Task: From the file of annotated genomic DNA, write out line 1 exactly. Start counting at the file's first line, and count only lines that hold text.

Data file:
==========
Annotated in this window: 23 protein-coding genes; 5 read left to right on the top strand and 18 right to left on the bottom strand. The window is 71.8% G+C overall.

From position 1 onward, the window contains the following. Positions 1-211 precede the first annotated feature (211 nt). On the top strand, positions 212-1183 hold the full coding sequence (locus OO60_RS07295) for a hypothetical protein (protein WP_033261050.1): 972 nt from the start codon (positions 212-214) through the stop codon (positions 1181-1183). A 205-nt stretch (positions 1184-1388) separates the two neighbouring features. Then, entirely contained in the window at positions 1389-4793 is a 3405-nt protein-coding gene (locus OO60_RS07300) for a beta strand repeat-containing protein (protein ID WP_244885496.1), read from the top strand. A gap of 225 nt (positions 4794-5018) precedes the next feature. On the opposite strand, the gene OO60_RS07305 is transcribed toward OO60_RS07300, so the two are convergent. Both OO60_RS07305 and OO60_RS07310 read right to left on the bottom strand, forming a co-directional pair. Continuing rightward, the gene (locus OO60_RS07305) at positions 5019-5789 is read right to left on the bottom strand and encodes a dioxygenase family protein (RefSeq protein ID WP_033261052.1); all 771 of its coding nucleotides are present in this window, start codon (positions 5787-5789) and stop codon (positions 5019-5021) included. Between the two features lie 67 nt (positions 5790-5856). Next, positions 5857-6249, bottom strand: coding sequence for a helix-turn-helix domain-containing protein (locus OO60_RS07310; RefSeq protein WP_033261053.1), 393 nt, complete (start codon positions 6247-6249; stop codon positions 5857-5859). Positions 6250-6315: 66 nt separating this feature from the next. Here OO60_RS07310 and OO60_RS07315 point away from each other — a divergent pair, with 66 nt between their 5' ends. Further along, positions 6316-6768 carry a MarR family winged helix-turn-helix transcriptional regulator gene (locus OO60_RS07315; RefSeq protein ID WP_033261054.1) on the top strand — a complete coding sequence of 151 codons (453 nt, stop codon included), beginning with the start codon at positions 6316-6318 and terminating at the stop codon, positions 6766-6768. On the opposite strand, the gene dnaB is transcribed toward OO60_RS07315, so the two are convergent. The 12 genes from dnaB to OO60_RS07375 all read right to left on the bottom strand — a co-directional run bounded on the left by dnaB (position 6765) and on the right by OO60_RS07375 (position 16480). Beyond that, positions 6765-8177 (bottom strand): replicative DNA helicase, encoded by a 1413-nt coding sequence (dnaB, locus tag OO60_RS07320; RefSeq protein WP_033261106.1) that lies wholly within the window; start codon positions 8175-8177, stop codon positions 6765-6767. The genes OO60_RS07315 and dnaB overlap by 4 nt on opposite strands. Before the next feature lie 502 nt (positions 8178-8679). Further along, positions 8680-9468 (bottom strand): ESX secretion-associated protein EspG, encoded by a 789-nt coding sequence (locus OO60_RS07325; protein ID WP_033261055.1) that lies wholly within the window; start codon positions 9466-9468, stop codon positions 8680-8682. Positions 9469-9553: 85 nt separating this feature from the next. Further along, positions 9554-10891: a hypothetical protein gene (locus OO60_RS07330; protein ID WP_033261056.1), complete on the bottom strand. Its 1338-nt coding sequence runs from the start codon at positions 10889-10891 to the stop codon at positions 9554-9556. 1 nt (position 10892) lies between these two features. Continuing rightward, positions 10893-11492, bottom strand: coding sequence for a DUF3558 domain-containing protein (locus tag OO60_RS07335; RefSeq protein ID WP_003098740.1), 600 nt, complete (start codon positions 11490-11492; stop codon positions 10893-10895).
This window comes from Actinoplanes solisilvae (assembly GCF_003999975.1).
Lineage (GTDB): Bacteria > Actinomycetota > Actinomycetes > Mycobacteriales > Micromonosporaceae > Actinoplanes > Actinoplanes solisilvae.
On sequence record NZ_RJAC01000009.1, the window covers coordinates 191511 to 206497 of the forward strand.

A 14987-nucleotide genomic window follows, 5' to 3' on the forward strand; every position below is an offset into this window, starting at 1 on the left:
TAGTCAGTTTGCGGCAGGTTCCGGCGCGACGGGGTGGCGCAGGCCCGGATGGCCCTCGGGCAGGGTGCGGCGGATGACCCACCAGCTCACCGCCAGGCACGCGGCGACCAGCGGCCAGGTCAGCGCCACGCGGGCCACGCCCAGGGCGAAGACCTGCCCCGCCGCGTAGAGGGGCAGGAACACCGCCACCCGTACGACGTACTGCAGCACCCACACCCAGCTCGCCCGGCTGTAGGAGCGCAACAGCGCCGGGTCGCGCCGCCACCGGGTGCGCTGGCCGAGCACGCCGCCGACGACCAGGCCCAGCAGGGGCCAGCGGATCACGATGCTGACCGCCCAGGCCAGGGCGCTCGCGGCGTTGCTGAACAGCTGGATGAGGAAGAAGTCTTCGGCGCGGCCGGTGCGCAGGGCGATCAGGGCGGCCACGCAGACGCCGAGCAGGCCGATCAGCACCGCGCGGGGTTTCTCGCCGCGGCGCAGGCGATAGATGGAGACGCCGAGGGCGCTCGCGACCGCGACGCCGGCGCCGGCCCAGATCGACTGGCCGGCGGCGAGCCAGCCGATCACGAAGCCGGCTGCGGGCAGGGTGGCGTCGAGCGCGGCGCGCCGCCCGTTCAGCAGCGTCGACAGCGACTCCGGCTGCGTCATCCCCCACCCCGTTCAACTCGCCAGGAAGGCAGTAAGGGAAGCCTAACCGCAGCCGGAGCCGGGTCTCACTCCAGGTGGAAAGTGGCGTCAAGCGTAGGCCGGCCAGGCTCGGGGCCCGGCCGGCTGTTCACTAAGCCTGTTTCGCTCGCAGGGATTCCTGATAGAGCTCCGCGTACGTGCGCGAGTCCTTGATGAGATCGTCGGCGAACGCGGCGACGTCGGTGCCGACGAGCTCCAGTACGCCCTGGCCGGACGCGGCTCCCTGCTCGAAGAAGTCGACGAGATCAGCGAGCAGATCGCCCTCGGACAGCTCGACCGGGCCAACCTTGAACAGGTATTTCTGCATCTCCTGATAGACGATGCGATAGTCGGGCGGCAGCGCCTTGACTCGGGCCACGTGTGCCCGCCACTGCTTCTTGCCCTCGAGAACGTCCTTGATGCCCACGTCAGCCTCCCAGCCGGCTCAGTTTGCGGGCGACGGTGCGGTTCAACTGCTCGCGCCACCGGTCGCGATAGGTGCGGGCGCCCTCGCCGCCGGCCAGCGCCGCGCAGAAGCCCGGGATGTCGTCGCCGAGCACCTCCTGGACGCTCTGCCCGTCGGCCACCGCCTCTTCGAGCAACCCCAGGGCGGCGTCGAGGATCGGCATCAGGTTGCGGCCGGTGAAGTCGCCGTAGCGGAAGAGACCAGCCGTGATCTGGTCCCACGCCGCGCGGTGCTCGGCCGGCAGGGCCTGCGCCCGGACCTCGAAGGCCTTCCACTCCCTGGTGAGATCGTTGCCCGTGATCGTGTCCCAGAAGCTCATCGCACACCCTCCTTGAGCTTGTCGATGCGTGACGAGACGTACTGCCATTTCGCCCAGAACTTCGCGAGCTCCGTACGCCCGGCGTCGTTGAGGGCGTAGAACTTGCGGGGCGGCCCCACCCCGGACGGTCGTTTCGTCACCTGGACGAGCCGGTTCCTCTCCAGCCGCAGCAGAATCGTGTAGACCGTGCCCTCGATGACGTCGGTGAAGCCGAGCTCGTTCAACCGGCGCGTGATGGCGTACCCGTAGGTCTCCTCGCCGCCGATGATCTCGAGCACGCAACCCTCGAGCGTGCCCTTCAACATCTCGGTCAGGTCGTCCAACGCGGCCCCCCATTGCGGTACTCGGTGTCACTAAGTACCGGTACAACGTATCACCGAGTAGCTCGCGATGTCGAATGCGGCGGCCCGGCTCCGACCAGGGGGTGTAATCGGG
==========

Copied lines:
Annotated in this window: 23 protein-coding genes; 5 read left to right on the top strand and 18 right to left on the bottom strand. The window is 71.8% G+C overall.